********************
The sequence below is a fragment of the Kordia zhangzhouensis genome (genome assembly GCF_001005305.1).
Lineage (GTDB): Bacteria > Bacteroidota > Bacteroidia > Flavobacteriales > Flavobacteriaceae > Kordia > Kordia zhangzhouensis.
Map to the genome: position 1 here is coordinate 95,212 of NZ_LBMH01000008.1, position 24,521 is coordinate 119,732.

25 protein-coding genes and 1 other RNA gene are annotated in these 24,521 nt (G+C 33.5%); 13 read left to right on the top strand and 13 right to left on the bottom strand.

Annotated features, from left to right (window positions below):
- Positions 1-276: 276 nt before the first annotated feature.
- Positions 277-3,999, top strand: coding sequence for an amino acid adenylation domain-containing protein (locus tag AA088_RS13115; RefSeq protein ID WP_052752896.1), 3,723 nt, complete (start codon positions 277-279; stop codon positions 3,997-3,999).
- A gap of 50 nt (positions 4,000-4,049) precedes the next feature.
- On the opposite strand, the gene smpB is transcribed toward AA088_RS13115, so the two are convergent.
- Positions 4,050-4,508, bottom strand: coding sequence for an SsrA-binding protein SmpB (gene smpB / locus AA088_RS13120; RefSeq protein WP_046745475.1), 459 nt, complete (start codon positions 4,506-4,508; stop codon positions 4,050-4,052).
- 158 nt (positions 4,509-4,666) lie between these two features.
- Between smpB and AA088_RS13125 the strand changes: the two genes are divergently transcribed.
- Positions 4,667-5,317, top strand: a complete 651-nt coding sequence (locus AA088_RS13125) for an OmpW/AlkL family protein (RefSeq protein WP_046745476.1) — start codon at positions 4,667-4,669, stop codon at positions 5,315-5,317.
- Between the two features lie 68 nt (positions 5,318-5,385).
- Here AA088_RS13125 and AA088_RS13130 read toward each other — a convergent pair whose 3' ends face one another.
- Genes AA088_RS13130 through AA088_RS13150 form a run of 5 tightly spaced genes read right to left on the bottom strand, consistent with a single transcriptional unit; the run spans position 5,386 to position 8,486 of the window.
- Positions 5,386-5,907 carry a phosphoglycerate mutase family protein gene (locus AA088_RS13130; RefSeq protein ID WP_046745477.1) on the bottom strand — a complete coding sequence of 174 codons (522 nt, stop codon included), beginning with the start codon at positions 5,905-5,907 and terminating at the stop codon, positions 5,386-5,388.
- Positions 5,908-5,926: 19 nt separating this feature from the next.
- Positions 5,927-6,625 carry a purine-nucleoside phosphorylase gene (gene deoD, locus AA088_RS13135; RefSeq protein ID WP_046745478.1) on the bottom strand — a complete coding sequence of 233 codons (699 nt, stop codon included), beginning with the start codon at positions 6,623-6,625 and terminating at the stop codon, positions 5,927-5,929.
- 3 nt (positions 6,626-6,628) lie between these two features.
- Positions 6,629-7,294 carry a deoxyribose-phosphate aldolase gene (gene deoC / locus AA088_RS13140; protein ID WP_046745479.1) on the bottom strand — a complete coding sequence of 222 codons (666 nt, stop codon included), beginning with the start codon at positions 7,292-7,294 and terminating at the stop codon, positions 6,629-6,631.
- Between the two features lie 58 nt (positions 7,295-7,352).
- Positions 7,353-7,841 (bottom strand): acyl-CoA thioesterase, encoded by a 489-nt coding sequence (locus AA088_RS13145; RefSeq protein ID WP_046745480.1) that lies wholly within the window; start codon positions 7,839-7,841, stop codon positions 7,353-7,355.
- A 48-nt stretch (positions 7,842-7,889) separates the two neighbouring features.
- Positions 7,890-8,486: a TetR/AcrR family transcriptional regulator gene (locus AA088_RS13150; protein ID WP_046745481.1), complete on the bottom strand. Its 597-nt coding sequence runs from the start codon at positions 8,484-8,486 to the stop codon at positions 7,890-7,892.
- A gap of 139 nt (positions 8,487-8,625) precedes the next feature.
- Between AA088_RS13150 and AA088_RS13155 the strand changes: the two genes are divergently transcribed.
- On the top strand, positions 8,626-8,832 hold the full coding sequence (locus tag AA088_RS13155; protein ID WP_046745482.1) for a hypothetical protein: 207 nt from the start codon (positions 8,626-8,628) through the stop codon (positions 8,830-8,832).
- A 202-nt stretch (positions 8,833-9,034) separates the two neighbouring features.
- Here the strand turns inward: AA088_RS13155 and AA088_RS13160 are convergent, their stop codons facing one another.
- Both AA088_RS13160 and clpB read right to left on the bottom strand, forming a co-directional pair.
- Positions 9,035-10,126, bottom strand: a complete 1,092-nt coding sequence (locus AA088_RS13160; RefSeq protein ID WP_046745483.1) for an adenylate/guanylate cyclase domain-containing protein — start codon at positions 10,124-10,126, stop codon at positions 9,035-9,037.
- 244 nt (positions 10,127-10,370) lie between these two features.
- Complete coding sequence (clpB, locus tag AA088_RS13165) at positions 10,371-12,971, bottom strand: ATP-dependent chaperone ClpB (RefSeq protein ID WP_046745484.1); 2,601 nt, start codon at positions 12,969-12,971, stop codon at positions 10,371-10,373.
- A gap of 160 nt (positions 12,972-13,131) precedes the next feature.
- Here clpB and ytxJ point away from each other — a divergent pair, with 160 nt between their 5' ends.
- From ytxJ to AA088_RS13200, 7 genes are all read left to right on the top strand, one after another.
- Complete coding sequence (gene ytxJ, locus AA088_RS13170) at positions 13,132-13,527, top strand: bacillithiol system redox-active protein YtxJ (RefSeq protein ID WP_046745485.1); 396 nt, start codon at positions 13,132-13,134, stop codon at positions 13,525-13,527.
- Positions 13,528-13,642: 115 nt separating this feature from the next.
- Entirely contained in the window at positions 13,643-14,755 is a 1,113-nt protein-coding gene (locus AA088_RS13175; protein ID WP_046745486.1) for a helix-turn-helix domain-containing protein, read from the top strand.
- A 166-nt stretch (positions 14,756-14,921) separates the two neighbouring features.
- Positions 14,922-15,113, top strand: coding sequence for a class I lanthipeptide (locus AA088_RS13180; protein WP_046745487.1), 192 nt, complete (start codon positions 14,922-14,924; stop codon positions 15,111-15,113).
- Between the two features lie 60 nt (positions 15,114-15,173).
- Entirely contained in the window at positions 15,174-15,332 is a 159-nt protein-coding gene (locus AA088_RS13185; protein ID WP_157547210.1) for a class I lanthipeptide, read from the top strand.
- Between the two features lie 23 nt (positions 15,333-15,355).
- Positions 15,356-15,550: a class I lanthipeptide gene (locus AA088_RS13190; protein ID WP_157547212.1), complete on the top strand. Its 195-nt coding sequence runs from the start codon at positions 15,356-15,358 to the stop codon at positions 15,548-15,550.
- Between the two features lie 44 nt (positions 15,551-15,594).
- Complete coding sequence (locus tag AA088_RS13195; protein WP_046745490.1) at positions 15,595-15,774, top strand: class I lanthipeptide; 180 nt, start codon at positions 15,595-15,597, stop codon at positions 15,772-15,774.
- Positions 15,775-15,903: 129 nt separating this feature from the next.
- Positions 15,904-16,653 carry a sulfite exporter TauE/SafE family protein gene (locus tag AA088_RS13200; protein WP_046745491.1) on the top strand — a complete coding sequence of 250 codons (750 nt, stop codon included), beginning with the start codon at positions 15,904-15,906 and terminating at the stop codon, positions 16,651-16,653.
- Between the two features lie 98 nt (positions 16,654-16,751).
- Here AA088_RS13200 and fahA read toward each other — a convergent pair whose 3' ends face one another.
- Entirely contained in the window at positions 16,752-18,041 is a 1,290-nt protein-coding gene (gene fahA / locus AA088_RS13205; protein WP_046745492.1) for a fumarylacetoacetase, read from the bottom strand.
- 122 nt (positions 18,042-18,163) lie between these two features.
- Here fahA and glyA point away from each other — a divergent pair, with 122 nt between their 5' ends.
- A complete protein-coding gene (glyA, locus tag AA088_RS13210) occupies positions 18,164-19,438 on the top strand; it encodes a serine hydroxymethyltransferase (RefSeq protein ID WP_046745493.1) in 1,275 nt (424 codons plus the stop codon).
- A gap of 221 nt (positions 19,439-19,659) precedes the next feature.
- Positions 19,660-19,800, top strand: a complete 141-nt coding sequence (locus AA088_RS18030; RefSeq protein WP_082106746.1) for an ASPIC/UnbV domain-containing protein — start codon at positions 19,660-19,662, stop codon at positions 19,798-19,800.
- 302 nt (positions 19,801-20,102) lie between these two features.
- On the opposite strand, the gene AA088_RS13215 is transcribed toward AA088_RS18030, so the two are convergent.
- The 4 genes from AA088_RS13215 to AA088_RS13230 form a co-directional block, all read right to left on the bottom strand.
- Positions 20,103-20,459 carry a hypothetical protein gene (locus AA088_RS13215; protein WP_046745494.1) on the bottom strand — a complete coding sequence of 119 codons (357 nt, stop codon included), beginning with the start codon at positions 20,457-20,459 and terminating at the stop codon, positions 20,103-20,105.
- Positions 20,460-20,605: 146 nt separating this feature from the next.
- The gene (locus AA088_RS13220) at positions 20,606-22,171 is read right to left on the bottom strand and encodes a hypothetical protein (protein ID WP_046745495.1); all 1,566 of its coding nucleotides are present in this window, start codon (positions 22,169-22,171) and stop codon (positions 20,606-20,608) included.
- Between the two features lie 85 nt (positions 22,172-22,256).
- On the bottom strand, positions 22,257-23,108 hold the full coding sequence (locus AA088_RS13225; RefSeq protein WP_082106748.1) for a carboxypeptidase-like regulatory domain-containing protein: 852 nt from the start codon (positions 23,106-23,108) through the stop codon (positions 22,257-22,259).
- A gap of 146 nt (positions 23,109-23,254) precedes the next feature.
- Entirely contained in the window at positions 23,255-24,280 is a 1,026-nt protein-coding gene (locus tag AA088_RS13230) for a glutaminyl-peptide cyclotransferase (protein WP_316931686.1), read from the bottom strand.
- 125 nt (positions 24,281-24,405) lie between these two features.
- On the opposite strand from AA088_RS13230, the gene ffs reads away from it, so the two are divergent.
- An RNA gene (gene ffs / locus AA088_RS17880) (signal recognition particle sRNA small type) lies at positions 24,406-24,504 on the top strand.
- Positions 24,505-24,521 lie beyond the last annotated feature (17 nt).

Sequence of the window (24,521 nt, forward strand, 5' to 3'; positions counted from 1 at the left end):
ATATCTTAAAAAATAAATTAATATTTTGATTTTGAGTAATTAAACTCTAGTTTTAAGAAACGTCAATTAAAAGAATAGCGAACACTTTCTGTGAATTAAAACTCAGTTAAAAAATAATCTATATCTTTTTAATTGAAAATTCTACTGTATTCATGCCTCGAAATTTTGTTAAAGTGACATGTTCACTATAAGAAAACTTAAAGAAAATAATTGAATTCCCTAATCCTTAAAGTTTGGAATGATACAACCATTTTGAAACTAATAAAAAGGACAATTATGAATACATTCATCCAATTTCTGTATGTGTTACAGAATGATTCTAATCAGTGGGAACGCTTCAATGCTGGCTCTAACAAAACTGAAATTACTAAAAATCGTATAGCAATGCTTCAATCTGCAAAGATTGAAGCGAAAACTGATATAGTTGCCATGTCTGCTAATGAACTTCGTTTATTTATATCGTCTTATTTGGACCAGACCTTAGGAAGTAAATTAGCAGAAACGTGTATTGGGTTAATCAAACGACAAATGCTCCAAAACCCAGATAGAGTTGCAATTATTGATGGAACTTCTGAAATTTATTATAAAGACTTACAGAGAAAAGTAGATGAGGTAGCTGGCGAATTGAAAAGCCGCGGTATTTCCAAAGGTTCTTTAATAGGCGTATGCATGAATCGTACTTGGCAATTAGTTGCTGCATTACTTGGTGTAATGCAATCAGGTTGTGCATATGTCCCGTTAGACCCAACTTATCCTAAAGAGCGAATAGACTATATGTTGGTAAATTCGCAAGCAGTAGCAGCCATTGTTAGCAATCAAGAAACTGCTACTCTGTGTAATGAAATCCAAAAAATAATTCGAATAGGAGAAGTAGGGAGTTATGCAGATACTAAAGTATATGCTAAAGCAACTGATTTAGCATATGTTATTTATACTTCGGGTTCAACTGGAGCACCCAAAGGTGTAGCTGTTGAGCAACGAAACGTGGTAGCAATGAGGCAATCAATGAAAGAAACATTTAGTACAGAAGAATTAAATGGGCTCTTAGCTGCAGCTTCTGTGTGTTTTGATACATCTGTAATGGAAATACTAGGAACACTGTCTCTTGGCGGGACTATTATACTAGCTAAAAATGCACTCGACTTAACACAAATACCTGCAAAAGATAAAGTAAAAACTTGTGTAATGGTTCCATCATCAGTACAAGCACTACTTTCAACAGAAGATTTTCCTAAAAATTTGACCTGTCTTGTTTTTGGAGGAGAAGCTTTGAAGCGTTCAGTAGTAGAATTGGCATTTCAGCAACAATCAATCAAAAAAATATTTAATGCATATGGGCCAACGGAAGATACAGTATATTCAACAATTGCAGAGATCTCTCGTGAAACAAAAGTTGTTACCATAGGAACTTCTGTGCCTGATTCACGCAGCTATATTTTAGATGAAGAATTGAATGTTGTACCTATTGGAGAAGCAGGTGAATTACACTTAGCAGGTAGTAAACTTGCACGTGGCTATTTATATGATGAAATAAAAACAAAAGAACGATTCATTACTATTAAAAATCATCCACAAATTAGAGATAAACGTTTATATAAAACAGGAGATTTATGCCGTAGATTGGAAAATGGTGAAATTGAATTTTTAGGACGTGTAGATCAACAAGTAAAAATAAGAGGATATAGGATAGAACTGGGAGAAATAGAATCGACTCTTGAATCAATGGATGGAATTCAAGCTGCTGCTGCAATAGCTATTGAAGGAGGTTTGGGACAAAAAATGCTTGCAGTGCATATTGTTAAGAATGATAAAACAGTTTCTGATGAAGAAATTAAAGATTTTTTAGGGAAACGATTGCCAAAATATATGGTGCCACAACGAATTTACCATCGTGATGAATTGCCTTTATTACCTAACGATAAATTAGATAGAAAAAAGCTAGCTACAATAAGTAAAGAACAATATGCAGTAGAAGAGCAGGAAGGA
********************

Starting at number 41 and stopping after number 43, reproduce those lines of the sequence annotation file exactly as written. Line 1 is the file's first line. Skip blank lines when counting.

- A 166-nt stretch (positions 14,756-14,921) separates the two neighbouring features.
- Positions 14,922-15,113, top strand: coding sequence for a class I lanthipeptide (locus AA088_RS13180; protein WP_046745487.1), 192 nt, complete (start codon positions 14,922-14,924; stop codon positions 15,111-15,113).
- Between the two features lie 60 nt (positions 15,114-15,173).